Serial TCD ultrasonography protocols have been employed for vasospasm surveillance in the setting of head trauma [30, 31, 44–46]. Noninvasive, relatively inexpensive, and well-validated TCD offers an easy method for serial bedside monitoring . A potential argument against regular surveillance of TBI/tSAH patients derives from the lower incidence of clinically significant vasospasm (compared with aSAH) [8, 11, 30, 39]. However, extrapolation of current data suggests that as many as 279,000 to 1.2 million patients a year may suffer from post-TBI vasospasm in the USA and 10,800 to 40,000 might experience a resultant clinical decline [1, 8, 11, 39]. To this end, advanced physiologic/metabolic imaging techniques such as SPECT have been proposed to assess for areas of decreased perfusion . However, modalities that incorporate radiotracers are expensive and time consuming, and they involve patient exposure to radiation. Although CTA and magnetic resonance angiography are both excellent modalities for detecting vasospasm, their use in surveillance is limited for the same reasons as those of aSAH, namely, expense, difficulty, and, in the case of CT, radiation exposure. If clinical vasospasm is detected, any of these modalities would be appropriate to suggest radiographic vasospasm and prompt treatment. By the same token, DSA would be reserved for detection and treatment of suspected vasospasm, due to either clinical suspicion or diagnosis by TCD. Due to a paucity of data, it is difficult to draw evidence-based conclusions regarding the utility of vasospasm screening in the setting of tSAH.
On cursory evaluation, the pathophysiologies of traumatic and aneurysmal SAH appear similar. The presence of blood in the subarachnoid space, resulting from either head trauma or aneurysmal rupture, results in the narrowing of intracranial vessels. In an early account of traumatic vasospasm, Wilkins and Odom highlight several features that bear similarity to aSAH. They proposed that decrease in vessel caliber is not related to mechanical compression from increased intracranial pressure, but rather to the inherent properties of the extravascular blood products . In this vein, implicated molecular mechanisms like oxyhemoglobin, arachidonic acid, lipid peroxidation, or cortical spreading depression would be present in both etiologies given the presence of blood in both [50–53]. Additionally, Zubkov et al. examined vessel histology following traumatic vasospasm and noted that the morphology appears to be similar to that of aSAH. Both specimens revealed increased connective tissue in the subendothelial layer and diseased internal elastic lamina .
However, the difference in timing and severity of tSAH vasospasm coupled with a milder clinical course, and a potential for vasospasm in the absence of cisternal blood, suggests an alternate pathogenesis [30, 54]. These disparities are further supported by the fact that tSAH harbors a distinctly different pattern of ischemia evident on CT scan, rarely correlating with vascular territories . Much of the ischemia seen in tSAH can be explained by contusions and direct injury [12, 55], indicating that vasospasm does not play a role in clinical deterioration and ischemia following TBI. On the other hand, the pattern of SAH in tSAH differs from that in aSAH, occurring more diffusely and with more tentorial hemorrhage . This possibly indicates that the ischemia is due to the presence of blood in small vessel and distal cortical territories: a small-vessel vasospasm.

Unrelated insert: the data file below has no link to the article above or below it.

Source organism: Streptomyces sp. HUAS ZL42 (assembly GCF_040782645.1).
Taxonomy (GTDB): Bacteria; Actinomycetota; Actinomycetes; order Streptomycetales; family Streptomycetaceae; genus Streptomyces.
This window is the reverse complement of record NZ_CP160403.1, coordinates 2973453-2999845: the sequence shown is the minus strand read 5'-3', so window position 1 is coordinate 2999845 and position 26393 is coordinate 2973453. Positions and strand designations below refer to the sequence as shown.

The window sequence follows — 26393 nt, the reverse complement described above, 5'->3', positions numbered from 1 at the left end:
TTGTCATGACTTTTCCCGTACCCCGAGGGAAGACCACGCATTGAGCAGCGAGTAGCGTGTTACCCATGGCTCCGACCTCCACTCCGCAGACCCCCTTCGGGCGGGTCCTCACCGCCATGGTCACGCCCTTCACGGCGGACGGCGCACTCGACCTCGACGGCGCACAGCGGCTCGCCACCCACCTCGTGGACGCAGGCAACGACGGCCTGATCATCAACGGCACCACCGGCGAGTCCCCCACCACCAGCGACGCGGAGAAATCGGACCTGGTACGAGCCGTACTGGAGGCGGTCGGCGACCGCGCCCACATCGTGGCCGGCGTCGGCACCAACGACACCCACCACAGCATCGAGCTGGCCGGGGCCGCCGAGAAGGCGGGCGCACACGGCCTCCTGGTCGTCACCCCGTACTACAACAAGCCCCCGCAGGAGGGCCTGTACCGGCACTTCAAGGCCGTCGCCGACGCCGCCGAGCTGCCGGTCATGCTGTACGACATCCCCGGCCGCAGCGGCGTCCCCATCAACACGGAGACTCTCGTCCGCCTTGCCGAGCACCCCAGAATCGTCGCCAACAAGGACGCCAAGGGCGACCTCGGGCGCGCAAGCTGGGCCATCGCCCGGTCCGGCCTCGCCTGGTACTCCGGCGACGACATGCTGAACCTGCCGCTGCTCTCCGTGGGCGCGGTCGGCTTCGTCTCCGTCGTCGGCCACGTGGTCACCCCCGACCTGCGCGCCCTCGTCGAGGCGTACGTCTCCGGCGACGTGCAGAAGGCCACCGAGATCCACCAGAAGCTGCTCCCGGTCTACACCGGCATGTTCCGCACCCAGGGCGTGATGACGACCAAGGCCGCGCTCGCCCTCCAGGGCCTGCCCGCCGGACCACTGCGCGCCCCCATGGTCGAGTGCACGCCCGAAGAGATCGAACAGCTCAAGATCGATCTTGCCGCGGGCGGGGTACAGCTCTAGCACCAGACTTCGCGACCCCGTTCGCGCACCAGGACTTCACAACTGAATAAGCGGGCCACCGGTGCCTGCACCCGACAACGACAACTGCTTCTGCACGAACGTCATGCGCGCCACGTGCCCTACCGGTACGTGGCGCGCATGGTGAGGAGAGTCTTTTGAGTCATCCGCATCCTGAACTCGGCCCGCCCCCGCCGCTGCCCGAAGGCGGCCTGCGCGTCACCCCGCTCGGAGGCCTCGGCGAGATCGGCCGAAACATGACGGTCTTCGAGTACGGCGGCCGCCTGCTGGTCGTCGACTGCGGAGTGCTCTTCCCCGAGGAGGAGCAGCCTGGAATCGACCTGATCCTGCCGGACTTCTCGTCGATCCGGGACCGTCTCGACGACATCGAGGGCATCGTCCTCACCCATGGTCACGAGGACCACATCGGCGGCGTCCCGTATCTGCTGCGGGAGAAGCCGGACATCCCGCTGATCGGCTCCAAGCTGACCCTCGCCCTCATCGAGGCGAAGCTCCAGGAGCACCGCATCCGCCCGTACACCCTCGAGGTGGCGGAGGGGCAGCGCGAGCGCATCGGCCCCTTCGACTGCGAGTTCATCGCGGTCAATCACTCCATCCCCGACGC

Multiple mechanisms have been proposed to account for the pathophysiology of vasospasm secondary to tSAH. Mechanical alteration of the cerebral blood vessels, through either direct impact or stretch, has been examined [56–59]. In animal models, Arutiunov et al. demonstrated early onset vasospasm following mechanical vessel manipulation. Vasospasm was evident immediately, but it lasted for only 20 minutes . Similarly, work on blast injury indicates that stretch injuries may be a cause of vasospasm [13, 15, 16]. The blast pressure may be enough to stretch or mechanically alter a vessel causing a vasospasm response. Additionally, blast-induced neurotrauma is another mechanism by which vasospasm can occur in the absence of SAH [13–16]. Such cases may be associated with pseudoaneurysms or other vascular injuries. Much like blast injury from explosives, trauma will cause some degree of shock throughout the central nervous system, resulting in shear and stretch injury. Again, confounding the pathophysiology is the fact that a severe injury is likely to cause more shock to the brain, as well as to result in more SAH.
Still, the anatomic region of greatest hemorrhage density often correlates with the location of vasospasm following tSAH [11, 31, 56, 60], thus suggesting that blood breakdown products may be responsible for the vessel narrowing. The same mechanisms proposed in aSAH, with blood breakdown products and irritation, would exist in both instances. However, this could represent an epiphenomenon, as the traumatic focus and resultant maximal vessel manipulation would also likely coincide with the region of greatest hemorrhage [11, 31, 56, 60].
6. Prevention and Treatment